Ospreys return to Kielder Water and Forest Park
Ospreys have returned to nest in the forests of Kielder Water & Forest Park for the twelfth year in a row. And whilst it is just another season for the ospreys it is a year unlike any other for their many fans.
In support of the national effort to combat coronavirus (COVID-19), Forestry England and Northumbrian Water took the unprecedented decision to close all recreational facilities at Kielder Water & Forest Park on Monday 23rd March.
Lynn Turner (Director of Kielder Water & Forest Park Development Trust) said “the Kielder Osprey Partnership would like to send a clear message to everyone who would ordinarily delight in coming to Kielder to see the ospreys for themselves. The most important thing for all of us at Kielder Water & Forest Park is to keep the public and our staff safe. The government has said everyone must stay at home apart from essential travel. Sadly this means we have to ask you not to come to Kielder. We will keep monitoring the situation closely and follow the latest advice from Public Health England”.
Happily, it is still be possible to keep an eye on how the birds are doing from the comfort of your own home. Forestry England has been very busy over the last few months preparing for the 2020 season: sprucing up the nest platforms; replacing cameras and working with consultants to ensure that all electronics are in place to provide us with reliable footage from the nests. Due to the current situation we are still working on safely obtaining footage from some nests but we are able to receive images from two of the nest platforms. This footage is being closely monitored by dedicated Osprey Consultant, Joanna Dailey. Joanna will be posting all the latest news and images on the Kielder Osprey Project blog throughout the breeding season, and has kindly provided us with the highlights to-date.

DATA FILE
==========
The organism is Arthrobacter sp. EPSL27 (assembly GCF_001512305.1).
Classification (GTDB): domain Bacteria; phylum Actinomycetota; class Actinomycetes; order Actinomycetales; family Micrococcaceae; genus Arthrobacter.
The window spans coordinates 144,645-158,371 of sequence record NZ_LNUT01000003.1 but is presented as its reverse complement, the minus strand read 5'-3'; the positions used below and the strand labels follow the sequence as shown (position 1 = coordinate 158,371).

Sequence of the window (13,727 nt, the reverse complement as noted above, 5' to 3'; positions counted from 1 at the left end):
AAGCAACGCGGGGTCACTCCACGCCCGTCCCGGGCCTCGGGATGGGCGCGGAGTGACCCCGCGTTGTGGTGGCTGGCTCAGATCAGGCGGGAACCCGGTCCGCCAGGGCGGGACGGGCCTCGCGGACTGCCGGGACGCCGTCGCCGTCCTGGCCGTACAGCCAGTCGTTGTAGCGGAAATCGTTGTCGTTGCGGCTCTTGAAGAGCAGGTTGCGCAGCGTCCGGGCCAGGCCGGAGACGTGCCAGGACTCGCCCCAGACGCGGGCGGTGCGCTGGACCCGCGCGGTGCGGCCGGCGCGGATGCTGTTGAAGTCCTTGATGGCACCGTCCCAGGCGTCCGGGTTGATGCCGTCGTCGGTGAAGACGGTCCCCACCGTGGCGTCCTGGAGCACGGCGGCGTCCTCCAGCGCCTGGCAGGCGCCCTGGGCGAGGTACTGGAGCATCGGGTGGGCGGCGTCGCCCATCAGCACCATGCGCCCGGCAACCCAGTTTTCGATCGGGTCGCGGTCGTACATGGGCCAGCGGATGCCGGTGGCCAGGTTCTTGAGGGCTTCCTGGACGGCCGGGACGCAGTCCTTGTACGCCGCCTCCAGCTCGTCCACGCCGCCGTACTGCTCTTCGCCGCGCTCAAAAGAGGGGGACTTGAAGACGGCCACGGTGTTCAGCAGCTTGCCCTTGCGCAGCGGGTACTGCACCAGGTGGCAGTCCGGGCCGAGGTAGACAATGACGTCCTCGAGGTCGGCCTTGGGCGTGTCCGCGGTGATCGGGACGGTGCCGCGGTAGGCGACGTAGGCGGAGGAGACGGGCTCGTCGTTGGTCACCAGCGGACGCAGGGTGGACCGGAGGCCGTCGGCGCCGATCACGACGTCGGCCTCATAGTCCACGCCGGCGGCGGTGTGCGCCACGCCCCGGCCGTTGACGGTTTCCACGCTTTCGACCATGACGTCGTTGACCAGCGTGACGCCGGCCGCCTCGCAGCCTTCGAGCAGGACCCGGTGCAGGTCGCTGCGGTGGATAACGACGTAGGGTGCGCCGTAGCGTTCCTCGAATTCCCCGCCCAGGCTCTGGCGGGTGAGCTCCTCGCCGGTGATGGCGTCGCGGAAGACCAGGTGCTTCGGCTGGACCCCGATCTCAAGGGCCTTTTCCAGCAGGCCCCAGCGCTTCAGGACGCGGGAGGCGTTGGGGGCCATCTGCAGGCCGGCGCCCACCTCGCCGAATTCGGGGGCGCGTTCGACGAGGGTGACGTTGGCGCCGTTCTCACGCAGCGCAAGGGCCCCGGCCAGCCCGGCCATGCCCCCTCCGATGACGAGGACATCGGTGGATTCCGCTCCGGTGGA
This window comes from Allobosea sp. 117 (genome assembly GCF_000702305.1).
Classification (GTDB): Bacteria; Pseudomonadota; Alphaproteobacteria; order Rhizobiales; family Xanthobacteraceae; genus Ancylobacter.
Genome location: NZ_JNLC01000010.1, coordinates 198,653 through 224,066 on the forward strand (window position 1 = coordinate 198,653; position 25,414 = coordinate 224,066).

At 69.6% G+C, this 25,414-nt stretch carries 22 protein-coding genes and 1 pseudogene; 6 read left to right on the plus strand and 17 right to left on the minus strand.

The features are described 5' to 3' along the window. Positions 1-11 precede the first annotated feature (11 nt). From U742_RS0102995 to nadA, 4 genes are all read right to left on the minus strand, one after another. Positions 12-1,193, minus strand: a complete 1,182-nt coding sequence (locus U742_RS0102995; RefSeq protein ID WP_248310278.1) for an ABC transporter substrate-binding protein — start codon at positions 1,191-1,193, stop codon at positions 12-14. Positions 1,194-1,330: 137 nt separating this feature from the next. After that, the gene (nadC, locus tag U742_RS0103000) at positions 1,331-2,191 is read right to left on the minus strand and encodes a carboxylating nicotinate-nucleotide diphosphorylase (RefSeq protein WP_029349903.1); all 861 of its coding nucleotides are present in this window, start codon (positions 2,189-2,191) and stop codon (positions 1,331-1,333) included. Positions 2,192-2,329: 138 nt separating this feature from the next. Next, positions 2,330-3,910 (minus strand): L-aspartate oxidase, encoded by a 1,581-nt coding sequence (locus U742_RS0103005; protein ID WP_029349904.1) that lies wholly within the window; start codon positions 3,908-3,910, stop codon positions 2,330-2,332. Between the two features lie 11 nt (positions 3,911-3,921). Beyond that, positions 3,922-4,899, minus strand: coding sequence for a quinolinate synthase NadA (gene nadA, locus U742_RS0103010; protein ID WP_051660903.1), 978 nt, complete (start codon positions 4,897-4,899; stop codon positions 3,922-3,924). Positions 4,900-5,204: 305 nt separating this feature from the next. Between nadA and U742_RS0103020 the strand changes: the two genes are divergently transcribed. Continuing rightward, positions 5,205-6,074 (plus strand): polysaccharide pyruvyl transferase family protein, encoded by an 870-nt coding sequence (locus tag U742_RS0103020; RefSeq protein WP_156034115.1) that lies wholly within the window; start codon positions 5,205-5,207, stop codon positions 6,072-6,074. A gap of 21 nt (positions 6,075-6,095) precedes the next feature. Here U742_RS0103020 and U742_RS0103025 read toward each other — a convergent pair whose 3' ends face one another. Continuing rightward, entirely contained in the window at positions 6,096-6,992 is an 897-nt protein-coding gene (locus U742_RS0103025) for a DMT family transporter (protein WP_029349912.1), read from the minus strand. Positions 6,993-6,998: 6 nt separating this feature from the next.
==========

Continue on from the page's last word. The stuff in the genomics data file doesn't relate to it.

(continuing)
Joanna happily reports that the first osprey to make the return journey from its wintering grounds (as far as we know) was male osprey known as YA. Arriving on 26th March, YA arrived at one of Kielder Forest’s nesting platforms, bearing a fish. He spent a couple of hours at the nest in the hopes of being able to gift his fish to a returning female before flying away again – disappointed on this occasion. In fact YA had his longest wait for his mate in his nine seasons here. Mrs YA finally arrived on 5th April, and her first act was to evict a three year old female who had shown an interest in the platform earlier in the day. Since then, normal business has resumed with plenty of nest building, preparation of a cup for eggs and mating.
The couple’s son, Blue Y1 (who was born in 2016) has also briefly visited the nest. He hasn’t been seen since 2018 so it is great to know he is back safely and interested in the place where he was born.
At another nest, W6 returned from migration on 4th April. He had a much shorter wait for his mate to join him as Mrs W6 arrived the very next day. As with the other nest, the pair got straight on with preparing for eggs.